What will a Jesuit Education mean for your son?
St Aloysius’ College is not a school of privilege. It is a school of obligation. It is always a means to an end. It exists to mission young men to build God’s kingdom in the here and now. The capabilities they achieve, the character they develop, the conscience they have shaped, are for the full-flourishing of real human values.
If our students are blessed in talent, resources and opportunity, then we remind them that all those gifts are to be spent generously in the service of others – especially the least, the lost and the last.
Fr Peter-Hans Kolvenbach SJ, a former Superior General of the Jesuits, set out his hopes for graduates of Jesuit education as follows:
It is hoped our graduates will be well-rounded, intellectually competent, open to growth, religious, loving and committed to doing justice in generous service to the people of God – a person who is competent and compassionate, a person whose conscience is sensitive to the demands of the Gospel. They will be people of peace and justice, committed to be agents of change in the world, who recognise how widespread is injustice, and how pervasive are the forces of oppression, selfishness and consumerism.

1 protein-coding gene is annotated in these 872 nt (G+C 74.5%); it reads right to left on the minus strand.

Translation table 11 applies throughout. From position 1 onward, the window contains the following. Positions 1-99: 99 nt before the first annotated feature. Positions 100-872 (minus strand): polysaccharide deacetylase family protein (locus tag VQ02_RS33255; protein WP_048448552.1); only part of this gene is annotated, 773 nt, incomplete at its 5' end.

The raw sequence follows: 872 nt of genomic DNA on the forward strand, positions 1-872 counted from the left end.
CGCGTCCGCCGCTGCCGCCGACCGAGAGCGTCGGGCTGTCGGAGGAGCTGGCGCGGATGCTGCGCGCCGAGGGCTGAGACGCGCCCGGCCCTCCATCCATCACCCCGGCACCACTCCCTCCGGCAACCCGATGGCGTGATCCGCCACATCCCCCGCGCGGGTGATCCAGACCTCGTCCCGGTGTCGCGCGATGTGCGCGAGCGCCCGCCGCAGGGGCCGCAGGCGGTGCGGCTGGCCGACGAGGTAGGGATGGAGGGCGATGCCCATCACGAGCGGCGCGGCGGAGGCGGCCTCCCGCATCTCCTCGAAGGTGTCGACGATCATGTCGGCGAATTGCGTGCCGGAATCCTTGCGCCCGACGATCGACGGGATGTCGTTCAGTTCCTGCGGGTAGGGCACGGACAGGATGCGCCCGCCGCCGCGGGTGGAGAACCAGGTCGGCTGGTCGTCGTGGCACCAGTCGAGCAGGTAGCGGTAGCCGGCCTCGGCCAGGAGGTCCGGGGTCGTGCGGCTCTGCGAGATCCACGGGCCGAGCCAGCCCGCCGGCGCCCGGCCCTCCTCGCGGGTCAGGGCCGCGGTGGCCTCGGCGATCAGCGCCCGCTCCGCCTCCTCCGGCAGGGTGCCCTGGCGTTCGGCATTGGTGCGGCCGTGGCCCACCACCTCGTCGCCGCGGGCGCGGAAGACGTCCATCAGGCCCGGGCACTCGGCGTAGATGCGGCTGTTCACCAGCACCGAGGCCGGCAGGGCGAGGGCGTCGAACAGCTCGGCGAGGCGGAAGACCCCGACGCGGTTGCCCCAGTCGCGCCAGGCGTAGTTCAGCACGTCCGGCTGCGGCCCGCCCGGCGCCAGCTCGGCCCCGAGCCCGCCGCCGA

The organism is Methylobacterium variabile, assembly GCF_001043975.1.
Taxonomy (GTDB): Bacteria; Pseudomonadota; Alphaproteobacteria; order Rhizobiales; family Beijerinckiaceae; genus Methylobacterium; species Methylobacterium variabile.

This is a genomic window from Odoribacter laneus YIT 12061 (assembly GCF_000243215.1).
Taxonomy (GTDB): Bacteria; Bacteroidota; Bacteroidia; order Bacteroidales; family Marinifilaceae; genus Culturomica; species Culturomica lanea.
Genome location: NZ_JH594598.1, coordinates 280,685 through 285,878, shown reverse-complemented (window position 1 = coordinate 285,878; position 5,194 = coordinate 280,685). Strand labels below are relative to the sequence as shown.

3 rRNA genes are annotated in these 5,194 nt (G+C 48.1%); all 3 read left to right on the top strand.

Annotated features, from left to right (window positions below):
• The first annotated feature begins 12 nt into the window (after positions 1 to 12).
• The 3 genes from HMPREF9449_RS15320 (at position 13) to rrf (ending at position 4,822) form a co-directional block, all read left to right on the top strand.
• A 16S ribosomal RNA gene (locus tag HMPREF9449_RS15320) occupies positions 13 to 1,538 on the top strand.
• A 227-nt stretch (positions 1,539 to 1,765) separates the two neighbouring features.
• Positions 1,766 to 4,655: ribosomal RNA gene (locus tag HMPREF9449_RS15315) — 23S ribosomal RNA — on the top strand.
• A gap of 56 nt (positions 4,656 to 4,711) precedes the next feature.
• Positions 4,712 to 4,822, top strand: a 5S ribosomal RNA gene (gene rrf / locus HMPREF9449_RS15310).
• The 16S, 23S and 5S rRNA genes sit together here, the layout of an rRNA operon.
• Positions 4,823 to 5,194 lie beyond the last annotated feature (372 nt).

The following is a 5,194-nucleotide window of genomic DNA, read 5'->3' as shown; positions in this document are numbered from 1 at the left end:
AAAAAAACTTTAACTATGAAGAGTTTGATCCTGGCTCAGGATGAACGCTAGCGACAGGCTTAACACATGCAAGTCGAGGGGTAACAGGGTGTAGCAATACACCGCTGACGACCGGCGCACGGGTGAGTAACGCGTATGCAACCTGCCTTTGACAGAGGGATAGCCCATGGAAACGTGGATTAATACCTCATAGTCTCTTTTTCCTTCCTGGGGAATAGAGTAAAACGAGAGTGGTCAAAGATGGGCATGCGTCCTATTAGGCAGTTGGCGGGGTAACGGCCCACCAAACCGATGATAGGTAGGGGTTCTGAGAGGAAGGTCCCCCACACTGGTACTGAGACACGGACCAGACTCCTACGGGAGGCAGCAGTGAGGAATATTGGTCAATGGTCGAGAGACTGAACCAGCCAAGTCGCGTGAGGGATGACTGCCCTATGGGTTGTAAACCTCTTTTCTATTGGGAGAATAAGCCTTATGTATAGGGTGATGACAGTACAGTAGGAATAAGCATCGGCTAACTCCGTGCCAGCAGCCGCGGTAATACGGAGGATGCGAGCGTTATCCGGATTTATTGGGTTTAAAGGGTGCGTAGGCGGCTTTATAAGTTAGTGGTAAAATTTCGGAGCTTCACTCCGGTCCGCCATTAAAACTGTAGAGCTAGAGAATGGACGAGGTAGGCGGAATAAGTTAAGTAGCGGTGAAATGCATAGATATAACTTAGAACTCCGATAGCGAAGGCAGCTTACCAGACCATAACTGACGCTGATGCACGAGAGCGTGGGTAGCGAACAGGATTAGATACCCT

Reflection is the central element of our pedagogical style. We encourage curiosity and questioning. Imagination and wonder. Great desires – to dream big and worthy dreams. We cultivate what we call a sense of the magis – doing things more deeply, pushing to the boundaries, testing the status quo, striving for the better, the nobler, the more influential outcome. Most schools are concerned with covering the curriculum. At St Aloysius’, we try to un-cover the curriculum, to plumb the depths of possibilities.
In the mid-fifteen hundreds, a Jesuit educator of some note, Fr Juan Bonifacio SJ, wrote, institutio puerulis renovation mundi – “the education of the young is the transformation of the world”. We believe that here.
An Aloysian, true to his name, does not graduate for himself alone, for his own needs and fulfilment. He has a broader vision and responsibility. He will understand what Jesus said, speaking of himself – “I came not to be served, but to serve.” He will have a restlessness, wanting to respond to the world’s needs. And he will leave a thumbprint, his mark for the good, wherever his life takes him.